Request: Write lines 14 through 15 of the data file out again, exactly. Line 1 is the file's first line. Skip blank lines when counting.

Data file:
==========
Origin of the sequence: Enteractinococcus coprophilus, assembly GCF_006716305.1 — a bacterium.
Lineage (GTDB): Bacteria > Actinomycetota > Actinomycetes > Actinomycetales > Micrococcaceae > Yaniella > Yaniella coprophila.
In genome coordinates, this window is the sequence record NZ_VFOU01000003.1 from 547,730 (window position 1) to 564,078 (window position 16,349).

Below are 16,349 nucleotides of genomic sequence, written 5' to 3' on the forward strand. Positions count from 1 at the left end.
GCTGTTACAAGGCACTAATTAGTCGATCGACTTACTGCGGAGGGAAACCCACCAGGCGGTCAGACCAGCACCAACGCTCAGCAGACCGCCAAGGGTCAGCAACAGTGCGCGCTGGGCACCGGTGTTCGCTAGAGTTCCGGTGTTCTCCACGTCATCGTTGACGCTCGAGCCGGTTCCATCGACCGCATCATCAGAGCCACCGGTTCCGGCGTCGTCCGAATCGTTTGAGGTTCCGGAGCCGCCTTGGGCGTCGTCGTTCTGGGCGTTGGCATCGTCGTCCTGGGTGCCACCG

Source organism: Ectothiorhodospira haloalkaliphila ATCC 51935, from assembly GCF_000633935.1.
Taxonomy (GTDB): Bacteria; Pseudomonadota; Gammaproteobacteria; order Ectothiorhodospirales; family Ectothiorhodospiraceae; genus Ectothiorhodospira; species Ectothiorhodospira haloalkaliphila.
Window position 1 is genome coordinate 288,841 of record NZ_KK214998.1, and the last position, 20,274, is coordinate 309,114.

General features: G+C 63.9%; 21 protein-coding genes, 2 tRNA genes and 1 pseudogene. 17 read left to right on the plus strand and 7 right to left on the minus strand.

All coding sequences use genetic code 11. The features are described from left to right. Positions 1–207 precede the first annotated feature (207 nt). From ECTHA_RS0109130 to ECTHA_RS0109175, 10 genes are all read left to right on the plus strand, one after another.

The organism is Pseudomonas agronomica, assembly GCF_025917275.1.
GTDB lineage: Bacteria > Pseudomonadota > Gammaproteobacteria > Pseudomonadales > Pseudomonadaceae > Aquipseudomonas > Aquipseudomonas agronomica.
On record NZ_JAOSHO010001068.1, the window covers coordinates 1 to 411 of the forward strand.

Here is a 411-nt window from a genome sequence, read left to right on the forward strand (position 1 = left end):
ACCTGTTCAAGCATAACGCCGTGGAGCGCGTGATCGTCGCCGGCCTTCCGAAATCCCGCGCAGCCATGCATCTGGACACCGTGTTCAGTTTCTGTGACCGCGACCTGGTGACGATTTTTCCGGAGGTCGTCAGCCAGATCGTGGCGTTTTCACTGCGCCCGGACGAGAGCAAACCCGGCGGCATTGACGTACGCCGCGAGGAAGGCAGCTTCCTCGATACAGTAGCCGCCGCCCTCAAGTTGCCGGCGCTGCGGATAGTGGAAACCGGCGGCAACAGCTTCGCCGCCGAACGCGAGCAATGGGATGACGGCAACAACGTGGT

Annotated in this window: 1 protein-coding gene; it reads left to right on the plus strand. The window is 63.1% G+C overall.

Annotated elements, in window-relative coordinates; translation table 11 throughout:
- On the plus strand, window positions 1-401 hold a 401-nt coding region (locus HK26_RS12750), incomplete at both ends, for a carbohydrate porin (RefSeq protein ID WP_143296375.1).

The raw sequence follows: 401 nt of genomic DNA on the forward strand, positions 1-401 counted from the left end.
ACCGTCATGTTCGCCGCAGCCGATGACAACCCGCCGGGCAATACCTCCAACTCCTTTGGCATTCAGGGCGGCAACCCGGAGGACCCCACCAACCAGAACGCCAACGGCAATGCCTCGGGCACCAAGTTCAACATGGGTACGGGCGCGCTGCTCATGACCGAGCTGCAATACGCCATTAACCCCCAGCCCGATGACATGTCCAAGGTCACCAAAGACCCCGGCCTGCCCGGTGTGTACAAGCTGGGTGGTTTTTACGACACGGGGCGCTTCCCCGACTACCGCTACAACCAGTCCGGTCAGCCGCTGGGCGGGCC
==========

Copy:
Here is a 411-nt window from a genome sequence, read left to right on the forward strand (position 1 = left end):
ACCTGTTCAAGCATAACGCCGTGGAGCGCGTGATCGTCGCCGGCCTTCCGAAATCCCGCGCAGCCATGCATCTGGACACCGTGTTCAGTTTCTGTGACCGCGACCTGGTGACGATTTTTCCGGAGGTCGTCAGCCAGATCGTGGCGTTTTCACTGCGCCCGGACGAGAGCAAACCCGGCGGCATTGACGTACGCCGCGAGGAAGGCAGCTTCCTCGATACAGTAGCCGCCGCCCTCAAGTTGCCGGCGCTGCGGATAGTGGAAACCGGCGGCAACAGCTTCGCCGCCGAACGCGAGCAATGGGATGACGGCAACAACGTGGT